Toughness Trivia 31 - Not Mine, but Thine

The thought is not original. I heard a preacher say it at a funeral, and it triggered a flood of thoughts in my mind. "Our whys," he said, "were answered by Jesus on the cross."

Jesus' words were, "My God, my God, why hast Thou forsaken me?"

Why didn't God deliver Jesus from the cross?

Why? Because His death would serve a greater good. "He who knew no sin" was about to become sin for us! That was the 'why' of Calvary! A lesser good gave way to a greater good!

"The greater good" is the answer to the "whys" of pain and suffering. To win a world to Christ is a greater good than my deliverance from pain and suffering. To be an example of faith in unfavorable circumstances is a greater good than a life free from adversities.

But most of us overlook the greater good when praying. We don't know how to pray as we ought. We only see the little picture ... our little picture. God wants us to see things as He sees them. That's why He has sent the Holy Spirit who prays for us "according to the will of God" ... the big picture!

There are those who tell us that we shouldn't pray, "Not mine, but Thine." They say it shows a lack of faith. They act as though, if God had His way, He wouldn't heal them. Amazing! Certainly, if God is unwilling to heal, no amount of naming and claiming is going to bring deliverance.

On the other hand, if God wants to heal us, why are we so afraid to pray, "Not mine, but Thine”? It seems to me to be a total unconcern for God's will. It seems to me to be proof positive that all we are concerned about is our own will!

Actually, the problem lies right there ... in wanting our own will. If we want healing more than the will of God, then we are going to fear the will of God. Had Jesus wanted His own will more than my salvation, He would never have said, "Not mine, but Thine!" Thank God, He put my welfare before His own! I am saved today because Jesus put God's will ahead of His own!

Now think of it. Are we saying it is wrong to follow the example of our Lord? Is it wrong to want His will even more than our personal comfort and pleasure? How are we to learn Christ-likeness if we put healing ahead of faith, long suffering, and love for others? And how is the world to be won for Christ if we constantly cater to our own ease and happiness?

Jesus, for the joy that was set before Him, endured the cross. He took no joy in the cross. He sweat drops of blood at the thought of becoming sin for us. He took no pleasure in death. But knowing there was no other way to save the world, He said, "Not my will, but Thine be done!" And having done the will of God, He now joyously looks back at the travail of His soul, and is satisfied.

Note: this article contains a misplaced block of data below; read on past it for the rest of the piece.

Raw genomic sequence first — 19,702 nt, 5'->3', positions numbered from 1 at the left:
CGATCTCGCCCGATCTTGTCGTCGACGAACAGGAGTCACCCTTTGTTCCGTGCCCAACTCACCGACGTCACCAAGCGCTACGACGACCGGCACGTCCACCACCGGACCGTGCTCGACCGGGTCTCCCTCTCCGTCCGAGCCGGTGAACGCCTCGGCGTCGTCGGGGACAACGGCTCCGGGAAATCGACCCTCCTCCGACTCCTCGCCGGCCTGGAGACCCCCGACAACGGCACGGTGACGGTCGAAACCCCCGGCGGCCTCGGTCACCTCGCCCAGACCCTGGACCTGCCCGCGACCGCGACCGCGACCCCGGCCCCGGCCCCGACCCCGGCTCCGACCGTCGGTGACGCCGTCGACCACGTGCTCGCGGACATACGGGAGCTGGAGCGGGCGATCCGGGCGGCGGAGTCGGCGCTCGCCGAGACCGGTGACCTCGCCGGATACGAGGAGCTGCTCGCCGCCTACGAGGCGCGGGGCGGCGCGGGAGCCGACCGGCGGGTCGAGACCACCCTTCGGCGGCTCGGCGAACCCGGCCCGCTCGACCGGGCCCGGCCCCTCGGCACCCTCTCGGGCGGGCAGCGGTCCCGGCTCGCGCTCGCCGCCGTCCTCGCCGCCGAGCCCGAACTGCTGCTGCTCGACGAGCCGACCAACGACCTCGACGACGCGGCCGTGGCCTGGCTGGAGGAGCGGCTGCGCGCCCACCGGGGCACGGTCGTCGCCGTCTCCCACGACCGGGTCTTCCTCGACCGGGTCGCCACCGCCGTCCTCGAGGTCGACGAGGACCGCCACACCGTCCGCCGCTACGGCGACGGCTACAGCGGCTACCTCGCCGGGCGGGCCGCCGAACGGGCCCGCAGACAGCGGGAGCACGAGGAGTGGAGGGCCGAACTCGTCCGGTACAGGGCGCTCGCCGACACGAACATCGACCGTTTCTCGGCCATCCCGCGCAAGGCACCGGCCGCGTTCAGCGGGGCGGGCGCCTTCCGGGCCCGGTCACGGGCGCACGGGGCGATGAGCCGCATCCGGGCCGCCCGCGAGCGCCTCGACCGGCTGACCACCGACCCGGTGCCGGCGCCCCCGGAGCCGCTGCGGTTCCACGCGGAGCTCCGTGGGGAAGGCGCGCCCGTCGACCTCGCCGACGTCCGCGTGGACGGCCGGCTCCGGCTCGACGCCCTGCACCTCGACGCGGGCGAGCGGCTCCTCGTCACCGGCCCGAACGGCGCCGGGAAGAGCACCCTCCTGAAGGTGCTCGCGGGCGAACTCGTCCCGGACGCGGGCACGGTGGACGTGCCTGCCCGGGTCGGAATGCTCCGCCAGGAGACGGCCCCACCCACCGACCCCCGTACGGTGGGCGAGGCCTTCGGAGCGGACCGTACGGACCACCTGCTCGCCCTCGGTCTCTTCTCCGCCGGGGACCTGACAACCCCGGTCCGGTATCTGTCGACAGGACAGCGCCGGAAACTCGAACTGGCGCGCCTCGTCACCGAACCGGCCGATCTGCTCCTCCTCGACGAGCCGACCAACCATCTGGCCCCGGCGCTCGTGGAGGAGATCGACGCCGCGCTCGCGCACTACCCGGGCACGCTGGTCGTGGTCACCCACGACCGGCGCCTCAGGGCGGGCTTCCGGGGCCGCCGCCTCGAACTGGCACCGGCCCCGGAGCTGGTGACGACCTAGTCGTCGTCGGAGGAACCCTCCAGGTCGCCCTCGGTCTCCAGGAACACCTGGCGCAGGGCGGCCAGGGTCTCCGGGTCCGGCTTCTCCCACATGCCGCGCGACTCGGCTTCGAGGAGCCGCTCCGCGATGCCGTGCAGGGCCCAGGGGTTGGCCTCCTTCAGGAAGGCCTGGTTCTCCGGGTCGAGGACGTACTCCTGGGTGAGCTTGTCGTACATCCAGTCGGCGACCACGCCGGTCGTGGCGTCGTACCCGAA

Jesus knew why He was to die. Yet, in His agony, He cried, "Why?" If Jesus was allowed a "why," I'm sure God will allow us a "Why”! But we must remember what else Jesus did. Having said, "If it be Thy will remove this cup from me," He added, "Nevertheless, not my will, but Thine be done." We, too, have a right to pray as Jesus did, "If it be Thy will, remove this cup." But, like Jesus, we must add the words, "Nevertheless, not my will but Thine be done."

We don't always know "why," but one thing we do know ... God knows "why," and has good reason for allowing us to suffer. We must trust God to know the greater good, even if we cannot see it. So, whether it is deliverance or death, the important thing is the will of God. And this is where faith comes in. It takes great faith to trust when we cannot see.

Two things were true of all the patriarchs mentioned in chapter eleven of Hebrews:

1.    They all died.

2.    They all had faith.

Some were delivered, some were not.

Those who were not delivered had no less faith than those who were delivered. Why, then, do we look at the undelivered as though something was wrong with their faith?

Hebrews 11 would indicate that the faith of the undelivered was stronger, if anything, than that of those who were delivered, for they "were tormented, not accepting deliverance; that they might obtain a better resurrection”!

Take heart, you who have prayed and are still in pain. A better resurrection awaits you!

Don't get me wrong. God does heal. He has provided for it in the atonement. He has told us to pray for those who are sick among us. He has said the prayer of faith shall save the sick and the Lord shall raise him up. It's a promise, and we have every right to claim it.

But nowhere in God's Word does it say the undelivered are guilty of sin.

No preacher has a right to put a guilt trip on a person in a wheelchair. To encourage them to believe, yes. To pray for their deliverance, yes. To preach that healing is in the atonement (as are all blessings we receive from God), yes! But a guilt trip, no! Jesus didn't do it, and we shouldn't do it.

God does deliver, but not always. Hebrews 11 is adequate proof of this.

Sickness and sin are not the same.

God always forgives those who repent and believe in Christ as Savior. There are no exceptions. The greatest good is salvation from sin and Christ-likeness for the believer. All other "good" must give way to the greater good, and we've got to trust God to know how our suffering serves that "greater good."

We have every right to ask "why" when we suffer, but in doing so, let us remember that God's answer to the "why" of Jesus was that you and I could not be saved unless the Lamb of God was sacrificed to take away the sin of the world.

Thank God, Jesus answered the Father with the words, "Nevertheless, not my will but Thine be done."

Let every believer who prays for deliverance say with Jesus, "NOT MINE, BUT THINE" for the sake of the "greater good!"